Artist Eats a Swan
This afternoon, in an extraordinary art performance, controversial artist Mark McGowan eats a swan. No, seriously, he does. And that's why all those guys with the big cameras, above, are here. Look at 'em.
We are in Fournier Street for a show called So Sad... at the Guy Hilton gallery - a place I've seen mentioned a couple of times, but about which I know very little, other than that it is the best gallery in the world. Well, that's what it says above the front door, anyway.
Inside that door, though, the place looks more like a condemned property, or a serial killer's dream home. It's falling apart. It makes flaca look like Gagosian's...I wonder, as I go down the stairs, whether the whole place is just going to fall in about me. Or explode. Or go up in flames.
In the basement there are loads of odd and strange things on a table; things piled up against the wall, strewn across shelves, hanging from the ceiling. I think some of these things, or all of them, may be actual art. There's also Richard Dedomenici in a suit offering people black coffee made with black milk; there's a video of Simon Ould covering himself in peanut butter (what is it about Simon and rubbing foodstuffs onto himself?); and Harry Pye, calmly sitting in an armchair writing on a sheet of paper. When I ask him what he's writing, he looks up and says: 'It's about a time when I got lost'. He points to a typed line on the page he is using that says something about children being lost. He motions to a pile of papers next to what looks like a scrappy ballot box. He gets back to writing. I think Harry thinks I should know what on earth is going on. I don't. Will Self is there too, skulking about (he was born to skulk) and I wonder if this may have something to do with him. But who knows? Who knows if everything down here is part of the show? Who knows what is supposed to be art or not? Or am I just being old fashioned and out of date, worrying about these kinds of distinctions?
Certainly I don't think Mark worries too much about these things. He just likes things happening, whatever they are. And he likes the press coming down. So, let's get outside and watch him eat this swan then.
He carries it out the front door and puts it on a small makeshift table and reads out a few words - about the piece being some sort of protest about the rich and the queen being the only person to legally have the right to eat a swan, and then gives a little bit of the swans history. Apparently it died, probably, of natural causes on someone's land, someone who had the foresight to pick it up, stick it in the freezer, then wait for an artist to have a project needing a swan, whereby they defrosted it, cooked it (for 2 hours, 10 mins, I remember, oddly enough, Mark saying) and delivered it up to Mark for him to eat. Anyway, Mark does eat it, holding a piece of it on the end of his fork half in his mouth so the photographers get a good shot. He's very good at this kind of thing.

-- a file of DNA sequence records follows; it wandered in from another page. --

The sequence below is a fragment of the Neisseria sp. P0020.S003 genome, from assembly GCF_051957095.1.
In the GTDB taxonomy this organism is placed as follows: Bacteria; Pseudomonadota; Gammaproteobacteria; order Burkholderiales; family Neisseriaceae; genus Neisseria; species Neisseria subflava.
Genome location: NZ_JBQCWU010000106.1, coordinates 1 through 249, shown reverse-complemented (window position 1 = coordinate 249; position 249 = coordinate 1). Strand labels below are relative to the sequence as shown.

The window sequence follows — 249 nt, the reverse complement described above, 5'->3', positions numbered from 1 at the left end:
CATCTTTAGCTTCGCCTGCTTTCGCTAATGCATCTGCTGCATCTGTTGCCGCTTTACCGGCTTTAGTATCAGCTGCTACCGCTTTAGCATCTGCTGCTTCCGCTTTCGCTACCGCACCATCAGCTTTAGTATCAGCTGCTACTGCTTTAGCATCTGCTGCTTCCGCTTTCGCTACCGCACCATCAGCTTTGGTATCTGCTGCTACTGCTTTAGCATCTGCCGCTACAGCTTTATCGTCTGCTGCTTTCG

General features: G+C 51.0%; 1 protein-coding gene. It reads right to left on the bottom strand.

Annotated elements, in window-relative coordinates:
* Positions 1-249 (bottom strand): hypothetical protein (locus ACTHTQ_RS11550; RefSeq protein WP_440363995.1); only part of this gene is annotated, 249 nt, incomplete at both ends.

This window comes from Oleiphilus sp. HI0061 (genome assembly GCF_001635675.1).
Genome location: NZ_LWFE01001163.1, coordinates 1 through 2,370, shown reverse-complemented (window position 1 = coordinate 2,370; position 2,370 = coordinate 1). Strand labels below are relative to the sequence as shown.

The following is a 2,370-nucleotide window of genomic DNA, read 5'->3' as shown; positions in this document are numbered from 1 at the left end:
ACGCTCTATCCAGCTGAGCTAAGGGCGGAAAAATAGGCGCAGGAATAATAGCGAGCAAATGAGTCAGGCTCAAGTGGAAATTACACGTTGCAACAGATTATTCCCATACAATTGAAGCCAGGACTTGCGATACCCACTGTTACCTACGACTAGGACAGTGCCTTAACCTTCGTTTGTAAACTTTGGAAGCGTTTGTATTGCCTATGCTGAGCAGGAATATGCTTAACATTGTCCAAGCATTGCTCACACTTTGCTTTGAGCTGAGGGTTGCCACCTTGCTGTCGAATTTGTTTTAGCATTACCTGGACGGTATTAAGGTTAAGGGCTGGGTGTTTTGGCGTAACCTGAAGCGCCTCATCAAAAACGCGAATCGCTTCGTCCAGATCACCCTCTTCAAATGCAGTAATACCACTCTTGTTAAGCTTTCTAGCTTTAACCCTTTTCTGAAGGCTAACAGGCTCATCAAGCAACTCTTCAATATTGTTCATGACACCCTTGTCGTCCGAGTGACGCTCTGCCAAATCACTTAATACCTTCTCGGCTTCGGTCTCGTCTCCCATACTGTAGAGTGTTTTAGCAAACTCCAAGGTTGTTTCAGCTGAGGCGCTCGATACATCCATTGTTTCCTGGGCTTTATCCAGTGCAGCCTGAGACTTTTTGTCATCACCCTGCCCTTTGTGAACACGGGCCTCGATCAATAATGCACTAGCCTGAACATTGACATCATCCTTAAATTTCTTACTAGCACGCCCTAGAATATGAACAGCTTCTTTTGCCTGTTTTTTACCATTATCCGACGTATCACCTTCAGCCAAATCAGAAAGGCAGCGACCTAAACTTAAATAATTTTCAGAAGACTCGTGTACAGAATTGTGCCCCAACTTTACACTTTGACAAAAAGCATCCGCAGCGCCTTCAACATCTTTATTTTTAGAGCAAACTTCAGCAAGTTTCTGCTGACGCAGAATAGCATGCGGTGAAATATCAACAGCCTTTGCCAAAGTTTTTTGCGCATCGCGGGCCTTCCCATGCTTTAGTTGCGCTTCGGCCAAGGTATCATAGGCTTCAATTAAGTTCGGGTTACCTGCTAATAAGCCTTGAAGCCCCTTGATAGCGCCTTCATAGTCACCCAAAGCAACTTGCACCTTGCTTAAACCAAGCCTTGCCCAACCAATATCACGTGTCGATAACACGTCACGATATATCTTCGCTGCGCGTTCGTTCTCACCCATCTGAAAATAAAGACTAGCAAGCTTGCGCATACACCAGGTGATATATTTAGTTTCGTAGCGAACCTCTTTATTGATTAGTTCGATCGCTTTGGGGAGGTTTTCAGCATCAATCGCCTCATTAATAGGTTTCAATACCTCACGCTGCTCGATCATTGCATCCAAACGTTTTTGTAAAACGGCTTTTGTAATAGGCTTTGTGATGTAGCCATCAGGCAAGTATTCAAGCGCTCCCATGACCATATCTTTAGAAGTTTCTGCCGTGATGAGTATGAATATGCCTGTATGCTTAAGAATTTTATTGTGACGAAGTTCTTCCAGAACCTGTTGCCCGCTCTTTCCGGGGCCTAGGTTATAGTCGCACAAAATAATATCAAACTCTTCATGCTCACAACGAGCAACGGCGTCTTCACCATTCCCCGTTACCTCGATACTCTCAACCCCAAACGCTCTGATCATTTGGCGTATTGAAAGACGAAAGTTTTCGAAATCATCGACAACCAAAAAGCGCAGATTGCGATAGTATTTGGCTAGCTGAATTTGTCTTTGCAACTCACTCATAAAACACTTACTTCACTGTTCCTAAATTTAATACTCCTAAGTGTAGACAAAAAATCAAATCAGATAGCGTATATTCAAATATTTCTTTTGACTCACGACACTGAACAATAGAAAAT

He'a also very good at what he does. Mark's work is, despite what you may have heard, surprisingly subtle and very clever. The work, of course, is not the eating of the swan, nor is it the supposed 'protest' (I mean, come on, he's not really protesting against the rich, is he?), the work is those guys up at the top with all their cameras. Well, they are part of the work. McGowan's work is about the media representation of the act, the framing of the art performance within the contemporary media culture of edit, soundbite, story. Mark uses the media as his raw materials. He lets them construct the work for him. All he needs to do is enough to make sure that the act gathers coverage. Recently he 'performed' the work Dead Soldier, in which, dressed in British Army combat gear, he lay in a Birmingham Street all day. I think it only went on for about a day or so before the very real possibility of violence and death threats towards him made it prudent to abandon the laying down bit. But the work generated a lot of coverage. It generated the actual work itself. He said at the time that the work was neither pro nor anti war. At his best, Mark doesn't need a protest, he just needs the context. His work brings up all sorts of questions about the artists relation to society, how art is seen in society at the moment, how the media relates to and communicates about art, etc etc. The act needs writing up, photographing, filming, then editing and some form of transmission. I think maybe, this entry may indeed be a work by Mark McGowan.
Lovely Sarah Doyle is there having a bit of a fret about her dvd piece which she can't get to play. I tell her it doesn't matter, it's the private view. Sort it out tomorrow when people might actually look at it. Then, because it has now taken over my life completely, I ask about her myspace. Sarah's friends with everyone. Everyone, man. She's been on there years. In internet terms she's really old.
'Hey,' she says suddenly, putting a paper plate on top of the piano we are standing beside, 'take a photo of that.' I look at the plate. It has the remains of a bit of marmalade on it, like someone's been eating something then finished eating and put it down. Euuww. 'Take a photo,' she says, 'That's Gilbert and George marmalade and Will Self was eating it off that plate.'
Of course! Isn't it obvious? I take a photo.
Still more people are pouring into the delapidated house. Around me I pick up bits and pieces of conversation; most people are talking about the swan.
'I think he made a valid point,' says someone to their friend.
'It tastes a bit like duck,' says someone else.
'We should've called the police.'
I wonder: if Mark McGowan falls over in a forest and there's no-one there with a camera, does he make a work?